Explosion Near Sufi Shrine Kills 9 in Lahore, Pakistan: Police

May 8, 2019 Updated: May 8, 2019

At least nine people were killed by a blast targeting a security checkpoint outside a major Sufi shrine in the eastern Pakistani city of Lahore on May 8, officials said.

The blast, one day after the beginning of the Muslim holy month of Ramadan, took place close to the Data Darbar, one of the largest shrines in South Asia, which was cordoned off by security forces.

“Police was the prime target in this attack. We are collecting forensic pieces of evidence to ascertain the nature of the blast. This attack has left nine dead and 24 injured,” said Ashfaq Khan, deputy inspector general of police operations in Lahore.

Many people were wounded and Muhammad Farooq, a spokesman for the city’s rescue services, said at least seven or eight of them were in critical condition.

Sufis, who follow a mystical form of Islam that has been practiced in Pakistan for centuries, have been attacked by hardline Islamic terrorists in the past but there was no immediate claim of responsibility.

Sunni extremists view Sufism with hostility and have carried out attacks on Sufi celebrations and shrines across the Muslim world, The Associated Press reported.

Police put up checkpoints on main thoroughfares leading to the shrine and hospitals were placed on alert, officials said.

A paramilitary soldier stands guard at the cordoned off site
A paramilitary soldier stands guard at the cordoned off site after a blast in Lahore, Pakistan May 8, 2019. (Mohsin Raza/Reuters)

Militant violence has declined sharply in Pakistan following a sustained crackdown in recent years and over the past two years Lahore, Pakistan’s second largest city, has been free of the kind of attacks that were once common.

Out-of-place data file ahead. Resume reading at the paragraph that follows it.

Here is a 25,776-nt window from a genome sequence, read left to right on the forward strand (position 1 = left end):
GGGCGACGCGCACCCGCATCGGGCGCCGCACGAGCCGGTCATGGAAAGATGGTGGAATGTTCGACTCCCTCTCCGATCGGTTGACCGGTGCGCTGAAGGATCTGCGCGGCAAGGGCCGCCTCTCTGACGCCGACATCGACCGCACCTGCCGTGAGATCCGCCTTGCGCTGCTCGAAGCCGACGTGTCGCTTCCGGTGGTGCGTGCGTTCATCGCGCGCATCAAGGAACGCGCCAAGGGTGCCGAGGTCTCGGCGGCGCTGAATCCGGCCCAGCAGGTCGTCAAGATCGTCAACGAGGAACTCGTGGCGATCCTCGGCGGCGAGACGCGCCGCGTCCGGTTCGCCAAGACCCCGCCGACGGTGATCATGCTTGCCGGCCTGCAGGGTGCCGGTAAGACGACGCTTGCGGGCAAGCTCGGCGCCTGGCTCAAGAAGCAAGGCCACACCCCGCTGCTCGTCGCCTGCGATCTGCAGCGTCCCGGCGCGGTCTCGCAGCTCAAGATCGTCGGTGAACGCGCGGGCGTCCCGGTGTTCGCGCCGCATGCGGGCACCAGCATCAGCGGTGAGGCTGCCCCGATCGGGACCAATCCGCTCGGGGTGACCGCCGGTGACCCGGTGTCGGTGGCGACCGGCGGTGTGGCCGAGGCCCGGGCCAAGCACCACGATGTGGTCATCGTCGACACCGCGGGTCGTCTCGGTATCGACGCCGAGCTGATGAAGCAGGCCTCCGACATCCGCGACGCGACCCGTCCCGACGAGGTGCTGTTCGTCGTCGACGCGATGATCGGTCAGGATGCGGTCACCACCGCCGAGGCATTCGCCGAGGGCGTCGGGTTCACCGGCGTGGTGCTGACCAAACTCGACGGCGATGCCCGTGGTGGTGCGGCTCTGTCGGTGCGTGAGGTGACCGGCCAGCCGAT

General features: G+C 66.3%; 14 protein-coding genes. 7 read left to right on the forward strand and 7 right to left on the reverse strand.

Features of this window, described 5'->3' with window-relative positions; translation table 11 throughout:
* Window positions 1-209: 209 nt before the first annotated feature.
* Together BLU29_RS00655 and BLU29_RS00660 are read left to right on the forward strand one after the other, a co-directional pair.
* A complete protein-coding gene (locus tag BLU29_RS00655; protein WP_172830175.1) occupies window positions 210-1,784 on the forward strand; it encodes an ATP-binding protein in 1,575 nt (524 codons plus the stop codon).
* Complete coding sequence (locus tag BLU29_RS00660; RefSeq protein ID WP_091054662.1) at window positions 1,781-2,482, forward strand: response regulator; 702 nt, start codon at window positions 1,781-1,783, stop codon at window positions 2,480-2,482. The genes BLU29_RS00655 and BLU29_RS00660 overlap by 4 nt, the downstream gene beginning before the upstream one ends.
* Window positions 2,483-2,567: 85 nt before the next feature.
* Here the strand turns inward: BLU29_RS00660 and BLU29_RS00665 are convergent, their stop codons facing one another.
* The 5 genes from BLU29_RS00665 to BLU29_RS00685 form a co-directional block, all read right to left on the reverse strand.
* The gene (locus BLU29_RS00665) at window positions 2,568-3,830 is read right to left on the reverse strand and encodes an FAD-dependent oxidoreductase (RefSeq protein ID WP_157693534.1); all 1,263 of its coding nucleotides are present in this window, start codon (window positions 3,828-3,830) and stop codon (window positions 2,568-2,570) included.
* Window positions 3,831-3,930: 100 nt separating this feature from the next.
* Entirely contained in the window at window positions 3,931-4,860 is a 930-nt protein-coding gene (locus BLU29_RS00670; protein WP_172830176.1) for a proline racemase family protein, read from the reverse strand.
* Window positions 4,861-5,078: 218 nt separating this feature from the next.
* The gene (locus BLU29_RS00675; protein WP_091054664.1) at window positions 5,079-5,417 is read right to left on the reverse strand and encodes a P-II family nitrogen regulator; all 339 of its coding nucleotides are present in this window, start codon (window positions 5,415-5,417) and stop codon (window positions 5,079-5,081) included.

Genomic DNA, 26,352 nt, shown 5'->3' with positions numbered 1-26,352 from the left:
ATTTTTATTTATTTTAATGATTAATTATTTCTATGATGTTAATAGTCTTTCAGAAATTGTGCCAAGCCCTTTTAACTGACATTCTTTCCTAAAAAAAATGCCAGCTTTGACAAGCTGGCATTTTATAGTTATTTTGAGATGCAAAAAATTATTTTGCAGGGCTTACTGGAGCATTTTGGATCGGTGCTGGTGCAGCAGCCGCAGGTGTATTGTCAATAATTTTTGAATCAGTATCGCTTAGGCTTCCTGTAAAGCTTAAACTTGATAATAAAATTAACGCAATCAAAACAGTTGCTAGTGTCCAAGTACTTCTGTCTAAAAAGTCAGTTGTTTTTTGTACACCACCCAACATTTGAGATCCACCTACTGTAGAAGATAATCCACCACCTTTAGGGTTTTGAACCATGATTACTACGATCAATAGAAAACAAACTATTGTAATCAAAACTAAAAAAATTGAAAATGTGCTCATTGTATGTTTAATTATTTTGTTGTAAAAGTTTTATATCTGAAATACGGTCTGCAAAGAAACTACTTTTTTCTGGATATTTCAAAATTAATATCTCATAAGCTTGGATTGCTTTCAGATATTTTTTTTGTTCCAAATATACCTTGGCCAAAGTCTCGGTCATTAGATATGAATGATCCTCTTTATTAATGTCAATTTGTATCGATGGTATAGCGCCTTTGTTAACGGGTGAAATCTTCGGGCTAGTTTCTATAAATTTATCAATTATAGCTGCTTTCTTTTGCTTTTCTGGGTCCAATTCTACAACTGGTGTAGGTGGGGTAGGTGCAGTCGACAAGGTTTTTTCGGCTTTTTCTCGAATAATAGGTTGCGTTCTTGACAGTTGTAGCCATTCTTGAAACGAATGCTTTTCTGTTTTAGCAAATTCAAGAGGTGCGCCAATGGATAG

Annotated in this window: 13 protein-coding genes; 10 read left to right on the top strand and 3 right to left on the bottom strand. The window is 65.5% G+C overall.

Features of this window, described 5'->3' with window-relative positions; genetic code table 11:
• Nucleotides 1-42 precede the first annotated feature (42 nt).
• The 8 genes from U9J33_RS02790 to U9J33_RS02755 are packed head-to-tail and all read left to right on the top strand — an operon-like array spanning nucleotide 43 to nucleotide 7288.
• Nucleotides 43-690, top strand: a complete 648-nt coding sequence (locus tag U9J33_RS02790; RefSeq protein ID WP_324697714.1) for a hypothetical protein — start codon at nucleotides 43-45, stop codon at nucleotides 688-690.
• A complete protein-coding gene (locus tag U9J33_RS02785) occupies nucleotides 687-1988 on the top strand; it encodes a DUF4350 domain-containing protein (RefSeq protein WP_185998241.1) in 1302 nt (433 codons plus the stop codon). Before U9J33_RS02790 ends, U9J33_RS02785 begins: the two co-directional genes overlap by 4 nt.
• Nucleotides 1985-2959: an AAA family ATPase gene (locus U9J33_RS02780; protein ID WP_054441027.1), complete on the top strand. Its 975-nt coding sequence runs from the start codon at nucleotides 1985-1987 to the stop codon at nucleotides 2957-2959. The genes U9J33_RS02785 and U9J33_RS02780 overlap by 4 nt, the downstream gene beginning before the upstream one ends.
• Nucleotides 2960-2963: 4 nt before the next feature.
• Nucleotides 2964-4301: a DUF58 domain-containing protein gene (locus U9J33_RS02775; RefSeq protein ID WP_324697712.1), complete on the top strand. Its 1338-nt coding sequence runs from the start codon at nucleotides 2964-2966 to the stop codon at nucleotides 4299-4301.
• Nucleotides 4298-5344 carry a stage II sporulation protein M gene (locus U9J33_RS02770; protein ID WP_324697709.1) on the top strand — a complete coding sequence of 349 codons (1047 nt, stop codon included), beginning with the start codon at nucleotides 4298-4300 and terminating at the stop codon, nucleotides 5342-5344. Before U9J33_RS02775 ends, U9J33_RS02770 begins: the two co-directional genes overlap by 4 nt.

However, officials warned that the attack highlighted the need for vigilance by people gathering for worship during Ramadan.

“People should remain aware of their surroundings when going to pray,” said Punjab provincial minister Mian Aslam.

Khan said authorities had maintained a general security alert but there had been no specific warning about a threat to the Data Darbar, which attracts large numbers of visitors every year.

TV footage showed a badly damaged police vehicle that authorities said was the target.

Security officials and members of a bomb disposal team
Security officials and members of a bomb disposal team survey the site after a blast in Lahore, Pakistan May 8, 2019. (Mohsin Raza/Reuters)

“It seems police officers who were doing their routine duty outside the Data Darbar shrine were the target,” Lahore police chief Ghazanfar Ali said, adding that some pilgrims and passers-by were among those wounded. He said the death toll could rise as some of the victims are in critical condition.

Police officers survey while rescue workers attend to a body
Police officers survey while rescue workers attend to a body at the site of a blast in Lahore, Pakistan May 8, 2019. (Mohsin Raza/Reuters)

Raja Basharat, a senior provincial minister in the Punjab government, said police were still trying to determine the nature of the attack, which might have been a suicide bombing. Prime Minister Imran Khan condemned the bombing.

Pakistanis in large numbers visit the shrine, where a pair of suicide attacks in 2010 killed and wounded dozens of people.

Lahore is the capital of eastern Punjab province, which has seen similar attacks in recent years.

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